However, to understand this conflict situation, one must consider it from the perspective of the people who were persecuted and in danger at the time. By doing so, one recognises the fact that any possible tax claims on the use of goods brought into the country while moving due to the emergency situation in which Countess von Wesdehlen found herself led to a total loss of the remaining goods she had when she moved countries thus robbing her of her last chance to shape her future. That would have rendered every further, perhaps necessary flight as well as her ability to cover her costs of living in Switzerland impossible. A situation in which her right to Swiss citizenship would have been of no help to her, as she was not entitled to any social welfare benefits whatsoever there.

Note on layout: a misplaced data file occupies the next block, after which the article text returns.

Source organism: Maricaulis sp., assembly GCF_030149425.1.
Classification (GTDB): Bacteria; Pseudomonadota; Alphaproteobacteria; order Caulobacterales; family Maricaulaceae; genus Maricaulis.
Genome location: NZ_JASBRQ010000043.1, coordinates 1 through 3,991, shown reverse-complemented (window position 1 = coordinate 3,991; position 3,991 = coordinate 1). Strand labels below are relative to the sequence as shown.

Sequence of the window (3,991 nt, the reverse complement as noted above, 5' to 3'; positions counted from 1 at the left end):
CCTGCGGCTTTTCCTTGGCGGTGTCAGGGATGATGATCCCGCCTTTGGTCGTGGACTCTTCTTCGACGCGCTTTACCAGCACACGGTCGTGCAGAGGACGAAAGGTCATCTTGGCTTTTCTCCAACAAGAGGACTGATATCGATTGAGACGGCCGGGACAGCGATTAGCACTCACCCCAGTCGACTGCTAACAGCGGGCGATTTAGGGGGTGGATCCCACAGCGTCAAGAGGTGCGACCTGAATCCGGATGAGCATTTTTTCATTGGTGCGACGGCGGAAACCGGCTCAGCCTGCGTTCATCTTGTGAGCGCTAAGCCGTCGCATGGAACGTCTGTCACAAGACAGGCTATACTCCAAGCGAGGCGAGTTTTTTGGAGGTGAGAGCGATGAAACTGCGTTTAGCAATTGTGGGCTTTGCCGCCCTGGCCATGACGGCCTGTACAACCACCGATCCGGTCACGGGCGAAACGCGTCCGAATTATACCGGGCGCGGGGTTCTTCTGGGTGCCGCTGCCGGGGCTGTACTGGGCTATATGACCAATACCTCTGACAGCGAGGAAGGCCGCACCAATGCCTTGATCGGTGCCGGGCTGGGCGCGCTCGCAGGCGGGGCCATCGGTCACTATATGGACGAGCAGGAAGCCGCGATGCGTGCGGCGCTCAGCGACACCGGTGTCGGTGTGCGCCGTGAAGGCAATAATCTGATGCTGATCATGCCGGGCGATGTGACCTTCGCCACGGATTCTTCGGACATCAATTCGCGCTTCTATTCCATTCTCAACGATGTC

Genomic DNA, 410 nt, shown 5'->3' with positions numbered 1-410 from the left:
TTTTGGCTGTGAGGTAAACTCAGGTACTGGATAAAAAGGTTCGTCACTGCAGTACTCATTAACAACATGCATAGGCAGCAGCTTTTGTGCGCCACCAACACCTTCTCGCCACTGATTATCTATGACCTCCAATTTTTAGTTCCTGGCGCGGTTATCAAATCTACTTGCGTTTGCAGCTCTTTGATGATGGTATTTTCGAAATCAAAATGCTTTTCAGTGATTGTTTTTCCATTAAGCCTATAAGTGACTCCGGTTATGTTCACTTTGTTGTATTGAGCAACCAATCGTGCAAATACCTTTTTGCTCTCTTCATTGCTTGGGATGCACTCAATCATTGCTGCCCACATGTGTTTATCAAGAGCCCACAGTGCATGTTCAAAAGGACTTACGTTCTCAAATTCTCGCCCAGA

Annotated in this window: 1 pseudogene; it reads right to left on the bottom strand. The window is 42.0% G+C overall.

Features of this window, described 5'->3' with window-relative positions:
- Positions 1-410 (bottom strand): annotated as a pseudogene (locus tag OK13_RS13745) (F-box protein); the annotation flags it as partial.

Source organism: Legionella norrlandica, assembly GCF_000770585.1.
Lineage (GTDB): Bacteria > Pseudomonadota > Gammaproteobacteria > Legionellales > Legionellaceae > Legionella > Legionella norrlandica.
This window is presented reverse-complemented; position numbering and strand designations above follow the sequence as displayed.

What the decision fails to mention, or what at least did not play a role in the decision, is the fact that the current owner, the Kunstmuseum Basel, itself played a role in the acquisition, fully aware of the circumstances in which the vendor found herself, and yet apparently still did everything it could to use the situation to its own advantage. I do not share the confidence of the Cultural Committee that a Swiss civil court would grant the Museum the protection of good faith under these circumstances.

That is why, following the decision by the Art Committee in Basel, I still believe that the proper thing to do would be to return the work of art to the heirs. It would make the Museum look good if, in the few cases where it is possible to “repair” these matters through a clear gesture of justice, it did so instead of carrying out renewed negotiations about “degrees of persecution” and values.

When an independent commission begins its work in Switzerland and issues recommendations on cases of persecution-related confiscation of cultural property, I belive that the descendants should have a better chance of having their case examined and decided upon independently.